Hardware:
48 core AMD Magny Cours (4x12)
128G 1333MHz memory
34 15k6 drives, 2 hot spares, rest in RAID-1 pairs, 1 set for OS, 4
for pg_xlog, rest for /data/base
LSI 8888 RAID controller
OS:
Ubuntu 10.04

uname -a
Linux bigassdbserver 2.6.32-24-generic #38-Ubuntu SMP Mon Jul 5
09:20:59 UTC 2010 x86_64 GNU/Linux

scheduler = noop for all drive sets.
Settings for sysctl.conf:
vm.zone_reclaim_mode = 0
kernel.shmmax = 33554432000
kernel.shmall = 2097152000
kernel.shmmni = 4096
vm.swappiness = 0
vm.dirty_ratio = 2
vm.dirty_background_ratio = 1

$ free
total used free shared buffers cached
Mem: 131651412 104986524 26664888 0 910804 91170764
-/+ buffers/cache: 12904956 118746456
Swap: 0 0 0

(swap is now off with sudo swapoff -a, it fixed the problem)

It's twin, the read slave, looks like this:

$ free
total used free shared buffers cached
Mem: 131651412 110364700 21286712 0 702144 96771656
-/+ buffers/cache: 12890900 118760512
Swap: 25388024 940 25387084

So, this morning, the machine goes into 100% swap usage. four kswapds
are running at 100% CPU in mostly D state. Load climbs to 300.
Server gets a little slow. Swapoff -a fixes it.

This makes no sense to me. The machine had 90G+ in kernel cache, and
was NOT running out of memory in any way. Swappiness is 0.

Any advice on this, reporting it to the kernel guys etc welcome.

--
To understand recursion, one must first understand recursion.

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  • Allan Kamau at Oct 7, 2010 at 7:46 pm

    On Thu, Oct 7, 2010 at 9:11 PM, Scott Marlowe wrote:
    Hardware:
    48 core AMD Magny Cours (4x12)
    128G 1333MHz memory
    34 15k6 drives, 2 hot spares, rest in RAID-1 pairs, 1 set for OS, 4
    for pg_xlog, rest for /data/base
    LSI 8888 RAID controller
    OS:
    Ubuntu 10.04

    uname -a
    Linux bigassdbserver 2.6.32-24-generic #38-Ubuntu SMP Mon Jul 5
    09:20:59 UTC 2010 x86_64 GNU/Linux

    scheduler = noop for all drive sets.
    Settings for sysctl.conf:
    vm.zone_reclaim_mode = 0
    kernel.shmmax = 33554432000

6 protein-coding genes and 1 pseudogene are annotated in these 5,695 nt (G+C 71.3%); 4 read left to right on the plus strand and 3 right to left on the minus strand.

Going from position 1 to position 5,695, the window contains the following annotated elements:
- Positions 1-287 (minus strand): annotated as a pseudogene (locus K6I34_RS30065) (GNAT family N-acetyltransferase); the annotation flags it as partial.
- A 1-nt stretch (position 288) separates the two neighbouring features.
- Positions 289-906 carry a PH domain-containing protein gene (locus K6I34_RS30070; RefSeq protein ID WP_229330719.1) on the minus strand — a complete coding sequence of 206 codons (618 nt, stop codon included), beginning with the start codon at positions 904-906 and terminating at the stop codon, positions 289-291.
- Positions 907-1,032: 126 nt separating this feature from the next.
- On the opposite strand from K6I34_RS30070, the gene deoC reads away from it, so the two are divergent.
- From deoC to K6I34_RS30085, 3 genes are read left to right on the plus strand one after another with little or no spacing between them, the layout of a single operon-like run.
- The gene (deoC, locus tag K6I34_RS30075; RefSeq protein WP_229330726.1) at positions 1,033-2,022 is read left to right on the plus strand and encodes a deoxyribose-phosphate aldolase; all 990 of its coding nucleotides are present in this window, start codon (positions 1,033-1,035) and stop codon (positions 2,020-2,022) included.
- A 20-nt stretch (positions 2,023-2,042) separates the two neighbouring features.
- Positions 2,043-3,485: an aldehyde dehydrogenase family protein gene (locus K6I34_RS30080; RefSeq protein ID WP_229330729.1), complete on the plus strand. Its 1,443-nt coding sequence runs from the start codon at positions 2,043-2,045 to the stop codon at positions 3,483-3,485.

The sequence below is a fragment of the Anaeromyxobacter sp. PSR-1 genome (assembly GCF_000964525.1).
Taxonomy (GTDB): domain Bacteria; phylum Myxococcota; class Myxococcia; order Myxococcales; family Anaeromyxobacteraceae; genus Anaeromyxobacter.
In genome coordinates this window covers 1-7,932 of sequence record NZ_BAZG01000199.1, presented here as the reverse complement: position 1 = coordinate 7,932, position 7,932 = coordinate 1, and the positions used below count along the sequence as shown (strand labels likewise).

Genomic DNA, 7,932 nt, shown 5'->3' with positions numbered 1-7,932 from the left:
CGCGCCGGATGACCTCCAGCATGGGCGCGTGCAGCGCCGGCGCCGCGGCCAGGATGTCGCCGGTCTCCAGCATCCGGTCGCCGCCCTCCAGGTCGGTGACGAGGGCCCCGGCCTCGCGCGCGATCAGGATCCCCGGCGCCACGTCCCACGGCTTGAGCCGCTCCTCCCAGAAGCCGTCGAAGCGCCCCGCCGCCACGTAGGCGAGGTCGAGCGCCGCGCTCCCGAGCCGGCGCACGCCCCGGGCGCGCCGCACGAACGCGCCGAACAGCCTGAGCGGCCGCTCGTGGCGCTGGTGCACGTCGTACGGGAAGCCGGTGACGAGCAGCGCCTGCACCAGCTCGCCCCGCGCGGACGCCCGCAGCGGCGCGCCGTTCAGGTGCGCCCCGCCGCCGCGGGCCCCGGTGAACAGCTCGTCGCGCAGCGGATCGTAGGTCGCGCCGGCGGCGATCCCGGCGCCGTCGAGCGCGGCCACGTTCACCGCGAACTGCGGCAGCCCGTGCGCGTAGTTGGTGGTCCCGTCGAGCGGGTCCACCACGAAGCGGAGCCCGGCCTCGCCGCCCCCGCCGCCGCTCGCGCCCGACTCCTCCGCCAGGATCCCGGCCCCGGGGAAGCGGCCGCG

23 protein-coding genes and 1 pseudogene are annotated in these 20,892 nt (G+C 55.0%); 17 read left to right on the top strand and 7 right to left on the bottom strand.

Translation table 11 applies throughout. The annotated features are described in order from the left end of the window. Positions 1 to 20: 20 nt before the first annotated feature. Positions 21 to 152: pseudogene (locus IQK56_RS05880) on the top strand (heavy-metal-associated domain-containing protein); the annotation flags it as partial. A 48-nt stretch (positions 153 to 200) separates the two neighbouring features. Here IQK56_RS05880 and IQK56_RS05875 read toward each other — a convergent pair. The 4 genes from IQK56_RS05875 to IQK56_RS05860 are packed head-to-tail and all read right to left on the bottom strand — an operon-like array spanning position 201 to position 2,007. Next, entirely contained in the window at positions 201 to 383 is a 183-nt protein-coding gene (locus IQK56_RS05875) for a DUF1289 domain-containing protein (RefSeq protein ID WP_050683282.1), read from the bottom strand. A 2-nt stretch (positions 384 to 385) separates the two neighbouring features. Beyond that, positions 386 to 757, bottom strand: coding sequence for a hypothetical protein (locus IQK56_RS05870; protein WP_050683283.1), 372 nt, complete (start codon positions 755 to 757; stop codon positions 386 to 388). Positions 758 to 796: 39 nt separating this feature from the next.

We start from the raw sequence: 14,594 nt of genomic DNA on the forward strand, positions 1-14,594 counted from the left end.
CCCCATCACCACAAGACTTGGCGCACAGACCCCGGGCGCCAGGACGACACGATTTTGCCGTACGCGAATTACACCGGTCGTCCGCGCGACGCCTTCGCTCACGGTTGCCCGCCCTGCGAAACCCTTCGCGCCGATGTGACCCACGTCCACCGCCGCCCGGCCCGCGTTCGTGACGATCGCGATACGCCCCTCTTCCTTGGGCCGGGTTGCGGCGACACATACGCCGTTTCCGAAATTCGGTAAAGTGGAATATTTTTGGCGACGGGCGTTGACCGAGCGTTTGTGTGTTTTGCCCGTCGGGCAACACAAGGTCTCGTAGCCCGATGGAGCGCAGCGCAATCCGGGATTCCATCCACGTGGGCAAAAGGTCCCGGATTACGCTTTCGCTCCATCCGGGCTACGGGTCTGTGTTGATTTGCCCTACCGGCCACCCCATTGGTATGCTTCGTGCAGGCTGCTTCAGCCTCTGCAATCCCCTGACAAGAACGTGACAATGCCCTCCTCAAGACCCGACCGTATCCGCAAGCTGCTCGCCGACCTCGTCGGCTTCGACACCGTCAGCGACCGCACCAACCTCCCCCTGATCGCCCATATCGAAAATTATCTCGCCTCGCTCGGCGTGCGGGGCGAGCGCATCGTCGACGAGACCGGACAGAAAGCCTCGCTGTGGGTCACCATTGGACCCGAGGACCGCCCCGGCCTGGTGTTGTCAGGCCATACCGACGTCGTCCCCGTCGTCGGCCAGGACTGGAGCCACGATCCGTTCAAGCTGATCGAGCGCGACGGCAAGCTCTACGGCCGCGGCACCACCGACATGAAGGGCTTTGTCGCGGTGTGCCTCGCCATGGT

kernel.shmall = 2097152000
    kernel.shmmni = 4096
    vm.swappiness = 0
    vm.dirty_ratio = 2
    vm.dirty_background_ratio = 1

    $ free
    total       used       free     shared    buffers     cached
    Mem:     131651412  104986524   26664888          0     910804   91170764
    -/+ buffers/cache:   12904956  118746456
    Swap:            0          0          0

    (swap is now off with sudo swapoff -a, it fixed the problem)

    It's twin, the read slave, looks like this:

    $ free
    total       used       free     shared    buffers     cached
    Mem:     131651412  110364700   21286712          0     702144   96771656
    -/+ buffers/cache:   12890900  118760512
    Swap:     25388024        940   25387084

    So, this morning, the machine goes into 100% swap usage.  four kswapds
    are running at 100% CPU in mostly D state.  Load climbs to 300.
    Server gets a little slow.  Swapoff -a fixes it.

    This makes no sense to me.  The machine had 90G+ in kernel cache, and
    was NOT running out of memory in any way.  Swappiness is 0.

    Any advice on this, reporting it to the kernel guys etc welcome.

    --
    To understand recursion, one must first understand recursion.

    --
    Sent via pgsql-general mailing list (pgsql-general@postgresql.org)
    To make changes to your subscription:
    http://www.postgresql.org/mailpref/pgsql-general


    My wild guess is that Ubuntu may be to blame. Try restarting PG and
    chances are that it would not solve the problem, meaning that it is
    most likely an OS issue. I had similar experiences on PostgreSQL
    server hosted on Ubuntu. After a couple of days having the computer
    running "free -g" would display no (or a very few) free GBs of RAM.
    With Fedora I have not noticed this problem. For some reason I seem to
    have issues with Ubuntu/Kubuntu but not Fedora.


    Allan.
  • Scott Marlowe at Oct 7, 2010 at 7:49 pm

    On Thu, Oct 7, 2010 at 1:46 PM, Allan Kamau wrote:

    My wild guess is that Ubuntu may be to blame. Try restarting PG and
    chances are that it would not solve the problem, meaning that it is
    most likely an OS issue. I had similar experiences on PostgreSQL
    server hosted on Ubuntu. After a couple of days having the computer
    running "free -g" would display no (or a very few) free GBs of RAM.
    With Fedora I have not noticed this problem. For some reason I seem to
    have issues with Ubuntu/Kubuntu but not Fedora.
    I definitely would tend to agree, but I'm more suspicious of a late
    model kernel than the specific distro. Note that this machine has 60
    days of uptime with no behaviour like this before. For now I'm just
    running it with swap turned off. It's got 128Gig of ram, if it runs
    out of that I've got other problems. :)
    --
    To understand recursion, one must first understand recursion.

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postedOct 7, '10 at 6:11p
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